It has been suggested by Robert H. Frank of Cornell University, Adam Seth Levine of Vanderbilt University, and Oege Dijk of the European University Institute that inequality leads to more financial distress. The basis was census data, which showed that places where inequality increased the most also endured the greatest surges in bankruptcies. They compared it to the same kind of behavior that takes place after any windfall, where those with the money go and buy more to show off their wealth, while those right below try to catch up and end up going into too much debt.
Other scholars have found that there are more divorces in areas with rising inequality. It is believed that this is a byproduct of the financial distress. When the families fall apart, people are more likely to become depressed or to develop stress-related health issues. An increase in divorces can also impact the ability of a child. whose parents are divorcing, to succeed in school.
More studies show that there are even more issues for those who do not make the highest incomes in the country, including health problems of both the mental and physical varieties. People who have lost their job and have trouble finding work for a long period of time end up having lower self-esteem, which makes it even harder for them to get a job. These people then have a harder time with family members and friends, which can lead to their support system slowly (or quickly) disappearing. The less support they have, the harder it will be for them to ever get back on their feet.
Once upon a time, not so long ago, if we wanted to discuss the problems of improper distribution of wealth, we would look to Latin America. Unlike the United States, these countries like Brazil that have had such disparities in the past have worked hard to change their ways. Their work has paid off, while our social inaction has caused our country and our fellow citizens more strife. So while their economies strengthen, we see ours crumble more and more, but we don’t seem to understand that we are causing our own problems.
Increases of inequality is the flipside of something that we seem to forget: shrinking opportunity. The less opportunity a person has to achieve, the higher the inequality goes. This contributes to a monopoly of power and to special treatment being given to those in power. This keeps our young people from achieving in education and innovation, which causes our country to begin a dangerous path down the road of intellectual and economic stagnation. We become like tarnished silver that never gets polished. The neglect that we apply to our own people ends up causing our country to become less and less impressive and less and less significant of a contributor to the world.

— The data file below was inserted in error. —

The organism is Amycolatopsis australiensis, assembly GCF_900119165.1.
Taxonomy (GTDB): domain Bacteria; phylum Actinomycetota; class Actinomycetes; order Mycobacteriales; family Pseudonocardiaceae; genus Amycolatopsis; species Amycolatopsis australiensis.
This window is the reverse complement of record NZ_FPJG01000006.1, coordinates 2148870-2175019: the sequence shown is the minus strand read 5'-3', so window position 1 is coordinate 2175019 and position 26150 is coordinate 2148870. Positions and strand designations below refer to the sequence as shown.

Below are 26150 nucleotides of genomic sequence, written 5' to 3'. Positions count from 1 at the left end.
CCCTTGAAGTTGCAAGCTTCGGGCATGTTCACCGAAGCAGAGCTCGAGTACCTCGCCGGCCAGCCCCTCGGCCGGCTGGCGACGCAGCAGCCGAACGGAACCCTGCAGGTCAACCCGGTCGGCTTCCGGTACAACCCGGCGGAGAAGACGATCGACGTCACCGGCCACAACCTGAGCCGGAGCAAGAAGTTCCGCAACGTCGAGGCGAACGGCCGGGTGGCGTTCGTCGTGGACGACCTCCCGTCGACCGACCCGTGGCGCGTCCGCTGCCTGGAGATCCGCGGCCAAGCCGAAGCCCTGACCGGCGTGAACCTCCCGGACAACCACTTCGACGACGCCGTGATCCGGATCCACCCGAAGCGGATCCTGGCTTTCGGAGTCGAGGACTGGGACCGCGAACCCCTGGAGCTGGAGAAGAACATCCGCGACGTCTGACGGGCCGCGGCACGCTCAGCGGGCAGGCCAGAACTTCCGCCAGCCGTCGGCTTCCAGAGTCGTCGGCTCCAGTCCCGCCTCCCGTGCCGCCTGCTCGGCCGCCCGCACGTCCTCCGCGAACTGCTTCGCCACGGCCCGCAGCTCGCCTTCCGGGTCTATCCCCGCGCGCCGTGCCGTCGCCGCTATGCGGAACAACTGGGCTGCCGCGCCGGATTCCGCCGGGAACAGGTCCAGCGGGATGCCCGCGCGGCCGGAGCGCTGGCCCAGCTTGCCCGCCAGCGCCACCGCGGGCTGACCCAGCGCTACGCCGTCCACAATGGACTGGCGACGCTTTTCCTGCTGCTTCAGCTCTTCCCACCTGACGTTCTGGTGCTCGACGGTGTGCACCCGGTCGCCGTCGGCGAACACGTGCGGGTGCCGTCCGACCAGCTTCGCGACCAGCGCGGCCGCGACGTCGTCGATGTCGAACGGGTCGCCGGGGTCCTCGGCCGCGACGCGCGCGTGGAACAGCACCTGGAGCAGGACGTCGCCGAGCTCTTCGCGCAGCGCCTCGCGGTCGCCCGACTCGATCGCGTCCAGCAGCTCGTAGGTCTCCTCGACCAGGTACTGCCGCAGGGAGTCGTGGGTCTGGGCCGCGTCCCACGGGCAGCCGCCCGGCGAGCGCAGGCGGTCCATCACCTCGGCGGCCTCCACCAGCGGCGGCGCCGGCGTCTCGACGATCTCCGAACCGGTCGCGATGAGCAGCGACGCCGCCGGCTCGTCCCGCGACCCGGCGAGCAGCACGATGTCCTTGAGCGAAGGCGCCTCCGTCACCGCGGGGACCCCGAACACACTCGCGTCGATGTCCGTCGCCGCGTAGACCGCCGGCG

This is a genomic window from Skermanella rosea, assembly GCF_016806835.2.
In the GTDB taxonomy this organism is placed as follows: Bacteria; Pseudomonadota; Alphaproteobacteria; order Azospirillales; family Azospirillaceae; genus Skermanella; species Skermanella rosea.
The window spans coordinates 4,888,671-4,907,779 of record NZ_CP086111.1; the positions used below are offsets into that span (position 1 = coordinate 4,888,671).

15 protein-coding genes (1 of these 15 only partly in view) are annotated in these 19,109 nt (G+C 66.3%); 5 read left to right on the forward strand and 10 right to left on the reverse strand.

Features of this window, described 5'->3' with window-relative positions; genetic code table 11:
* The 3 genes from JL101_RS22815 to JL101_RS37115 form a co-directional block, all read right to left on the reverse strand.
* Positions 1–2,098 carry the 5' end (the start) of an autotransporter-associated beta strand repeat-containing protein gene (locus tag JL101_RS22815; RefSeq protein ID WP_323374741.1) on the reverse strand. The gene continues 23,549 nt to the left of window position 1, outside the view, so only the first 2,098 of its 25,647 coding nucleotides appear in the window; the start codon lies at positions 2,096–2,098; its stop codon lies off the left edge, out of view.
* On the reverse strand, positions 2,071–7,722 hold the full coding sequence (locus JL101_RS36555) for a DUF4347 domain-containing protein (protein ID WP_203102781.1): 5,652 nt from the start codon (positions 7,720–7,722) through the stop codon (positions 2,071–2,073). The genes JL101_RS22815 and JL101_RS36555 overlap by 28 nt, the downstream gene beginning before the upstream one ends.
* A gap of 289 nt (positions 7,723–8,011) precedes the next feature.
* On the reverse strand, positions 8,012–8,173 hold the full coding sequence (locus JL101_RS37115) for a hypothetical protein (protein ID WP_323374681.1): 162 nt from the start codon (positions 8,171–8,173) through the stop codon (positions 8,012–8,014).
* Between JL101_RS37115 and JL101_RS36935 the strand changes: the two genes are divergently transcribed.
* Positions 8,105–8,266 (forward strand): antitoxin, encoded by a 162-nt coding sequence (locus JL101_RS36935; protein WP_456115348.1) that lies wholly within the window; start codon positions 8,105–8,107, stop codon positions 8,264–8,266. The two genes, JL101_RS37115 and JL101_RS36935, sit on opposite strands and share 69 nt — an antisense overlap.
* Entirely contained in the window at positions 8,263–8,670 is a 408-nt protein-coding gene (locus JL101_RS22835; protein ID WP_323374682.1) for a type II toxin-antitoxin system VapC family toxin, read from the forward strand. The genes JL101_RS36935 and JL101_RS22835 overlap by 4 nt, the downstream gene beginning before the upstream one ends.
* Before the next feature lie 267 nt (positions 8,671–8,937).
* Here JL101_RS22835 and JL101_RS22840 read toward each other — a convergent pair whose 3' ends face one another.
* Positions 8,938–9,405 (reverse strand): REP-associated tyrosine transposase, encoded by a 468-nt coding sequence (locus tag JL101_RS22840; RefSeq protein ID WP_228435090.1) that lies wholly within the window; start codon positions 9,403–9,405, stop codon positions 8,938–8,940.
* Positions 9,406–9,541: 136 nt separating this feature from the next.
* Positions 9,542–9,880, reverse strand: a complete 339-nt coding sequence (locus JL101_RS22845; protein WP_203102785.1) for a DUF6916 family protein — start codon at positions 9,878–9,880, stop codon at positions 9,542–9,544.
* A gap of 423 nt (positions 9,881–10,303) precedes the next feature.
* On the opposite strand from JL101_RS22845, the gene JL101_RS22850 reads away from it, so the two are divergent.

But whenver anyone tries to change this new “norm” terms like “socialist”, “communist”, “Marxist”, or “lazy” get thrown around. People start making comparisons to Stalin and Hitler, but don’t understand that they are applying these terms to the wrong people. The activists become some kind of enemy to the nation, and we pretend that activists have never helped this country in any way. This ignores the fact that the country has reached some of its highest achievements from activism and from challenging the norms. It also ignores the fact that there are countries where being more fiscally equal has proven to be a benefit to a society rather than an impediment. And most importantly, it ignores that while we are denigrating the supporters of equality, we are allowing those who are oppressing so many Americans to continue their oppressive ways.
Most members of the House of Representatives and almost all United States Senators are already members of the one percent when they arrive in Congress. They are kept in power by money from the top one percent, and know that if they cater to their fellow one-percenters that they will be greatly rewarded when they leave office. Most policymakers within the trade and economic fields also come from the one percent. And with lobbying gifts and the newer deregulations on campaign donations from companies becoming the norm, it becomes harder and harder for those without enough of the Benjamins to even be heard. It also becomes harder and harder to ever expect a bill that taxes the wealthy fairly because they technically, for lack of a better term, own the country.